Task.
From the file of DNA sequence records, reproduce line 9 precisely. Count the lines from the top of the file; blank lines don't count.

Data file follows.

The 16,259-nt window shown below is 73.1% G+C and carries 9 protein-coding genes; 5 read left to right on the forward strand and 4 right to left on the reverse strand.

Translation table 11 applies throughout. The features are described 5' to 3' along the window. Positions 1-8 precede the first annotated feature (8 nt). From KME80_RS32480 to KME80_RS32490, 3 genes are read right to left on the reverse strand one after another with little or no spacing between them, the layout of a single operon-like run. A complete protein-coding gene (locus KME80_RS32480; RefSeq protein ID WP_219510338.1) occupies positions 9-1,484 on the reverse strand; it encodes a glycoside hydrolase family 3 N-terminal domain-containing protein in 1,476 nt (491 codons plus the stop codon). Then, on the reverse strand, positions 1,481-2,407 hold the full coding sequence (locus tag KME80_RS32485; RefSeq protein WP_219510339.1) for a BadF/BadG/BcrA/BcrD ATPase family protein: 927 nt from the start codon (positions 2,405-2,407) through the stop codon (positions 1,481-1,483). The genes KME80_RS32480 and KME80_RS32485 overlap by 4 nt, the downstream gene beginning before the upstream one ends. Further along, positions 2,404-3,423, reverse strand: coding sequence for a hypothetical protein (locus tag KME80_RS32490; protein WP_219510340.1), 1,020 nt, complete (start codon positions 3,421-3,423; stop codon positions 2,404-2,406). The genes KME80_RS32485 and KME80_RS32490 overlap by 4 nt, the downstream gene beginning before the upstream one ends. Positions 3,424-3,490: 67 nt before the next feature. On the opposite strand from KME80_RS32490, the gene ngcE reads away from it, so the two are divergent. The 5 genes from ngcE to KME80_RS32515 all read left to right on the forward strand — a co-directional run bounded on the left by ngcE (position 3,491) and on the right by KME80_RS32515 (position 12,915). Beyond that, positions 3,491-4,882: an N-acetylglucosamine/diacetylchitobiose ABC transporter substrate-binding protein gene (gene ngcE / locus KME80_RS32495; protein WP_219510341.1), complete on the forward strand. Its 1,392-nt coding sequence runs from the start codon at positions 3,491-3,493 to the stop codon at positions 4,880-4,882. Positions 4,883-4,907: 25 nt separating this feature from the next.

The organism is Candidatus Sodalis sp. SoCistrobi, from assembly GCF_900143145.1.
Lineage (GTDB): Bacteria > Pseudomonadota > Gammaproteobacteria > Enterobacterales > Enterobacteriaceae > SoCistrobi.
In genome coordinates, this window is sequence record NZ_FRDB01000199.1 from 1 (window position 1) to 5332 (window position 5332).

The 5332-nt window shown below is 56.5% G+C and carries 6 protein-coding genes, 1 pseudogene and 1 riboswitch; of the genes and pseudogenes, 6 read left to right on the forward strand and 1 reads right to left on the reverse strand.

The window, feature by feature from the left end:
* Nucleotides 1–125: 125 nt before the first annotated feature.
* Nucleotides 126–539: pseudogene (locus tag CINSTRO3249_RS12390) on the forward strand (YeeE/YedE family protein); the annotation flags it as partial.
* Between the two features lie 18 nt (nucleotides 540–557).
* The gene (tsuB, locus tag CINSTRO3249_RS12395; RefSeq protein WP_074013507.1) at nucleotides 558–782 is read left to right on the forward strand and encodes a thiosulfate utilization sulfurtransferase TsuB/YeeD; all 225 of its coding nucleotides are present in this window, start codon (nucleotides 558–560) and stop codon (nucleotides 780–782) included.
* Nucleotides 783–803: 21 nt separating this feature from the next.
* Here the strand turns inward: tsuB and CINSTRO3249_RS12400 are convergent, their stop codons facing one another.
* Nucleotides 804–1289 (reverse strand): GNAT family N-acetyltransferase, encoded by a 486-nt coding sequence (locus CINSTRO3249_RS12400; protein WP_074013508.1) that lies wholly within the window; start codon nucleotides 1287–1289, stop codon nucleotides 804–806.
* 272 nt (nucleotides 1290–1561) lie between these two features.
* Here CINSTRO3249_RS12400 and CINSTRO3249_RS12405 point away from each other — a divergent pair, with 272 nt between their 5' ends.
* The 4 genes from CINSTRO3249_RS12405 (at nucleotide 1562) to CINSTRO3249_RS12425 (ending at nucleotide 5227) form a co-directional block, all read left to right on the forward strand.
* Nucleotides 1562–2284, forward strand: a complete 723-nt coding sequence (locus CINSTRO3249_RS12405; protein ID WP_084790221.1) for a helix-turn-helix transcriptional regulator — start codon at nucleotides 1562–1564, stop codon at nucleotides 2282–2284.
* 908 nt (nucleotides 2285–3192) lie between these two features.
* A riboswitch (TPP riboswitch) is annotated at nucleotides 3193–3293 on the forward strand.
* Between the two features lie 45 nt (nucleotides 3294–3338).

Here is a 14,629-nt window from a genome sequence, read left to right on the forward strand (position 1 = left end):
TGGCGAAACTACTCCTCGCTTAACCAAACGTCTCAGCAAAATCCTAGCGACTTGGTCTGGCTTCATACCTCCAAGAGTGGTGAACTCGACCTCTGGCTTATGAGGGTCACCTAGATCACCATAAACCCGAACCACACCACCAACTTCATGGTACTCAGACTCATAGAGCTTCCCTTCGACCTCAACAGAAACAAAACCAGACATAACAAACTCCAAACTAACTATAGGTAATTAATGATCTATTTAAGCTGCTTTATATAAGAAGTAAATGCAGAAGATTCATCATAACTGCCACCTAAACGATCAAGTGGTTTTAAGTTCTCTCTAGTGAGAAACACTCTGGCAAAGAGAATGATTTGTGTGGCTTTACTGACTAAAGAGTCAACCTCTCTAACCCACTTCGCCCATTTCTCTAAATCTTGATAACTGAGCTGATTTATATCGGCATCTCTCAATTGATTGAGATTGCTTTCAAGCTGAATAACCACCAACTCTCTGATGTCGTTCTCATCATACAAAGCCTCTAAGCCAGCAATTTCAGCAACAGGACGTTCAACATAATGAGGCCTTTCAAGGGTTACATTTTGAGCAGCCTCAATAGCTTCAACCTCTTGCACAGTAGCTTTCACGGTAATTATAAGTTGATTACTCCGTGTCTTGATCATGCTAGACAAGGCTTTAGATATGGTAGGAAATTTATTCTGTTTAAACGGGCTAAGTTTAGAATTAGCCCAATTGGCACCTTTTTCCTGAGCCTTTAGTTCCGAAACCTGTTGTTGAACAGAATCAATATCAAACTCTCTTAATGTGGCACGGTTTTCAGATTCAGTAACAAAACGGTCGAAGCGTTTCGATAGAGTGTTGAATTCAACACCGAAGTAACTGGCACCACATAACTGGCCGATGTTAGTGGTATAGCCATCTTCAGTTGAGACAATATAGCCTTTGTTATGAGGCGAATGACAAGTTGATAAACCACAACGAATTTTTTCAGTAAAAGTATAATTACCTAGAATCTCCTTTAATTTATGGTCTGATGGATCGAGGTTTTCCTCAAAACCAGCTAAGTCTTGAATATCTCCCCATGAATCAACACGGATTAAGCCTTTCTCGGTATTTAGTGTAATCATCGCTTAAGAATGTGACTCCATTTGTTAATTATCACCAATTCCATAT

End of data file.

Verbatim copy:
* Nucleotides 126–539: pseudogene (locus tag CINSTRO3249_RS12390) on the forward strand (YeeE/YedE family protein); the annotation flags it as partial.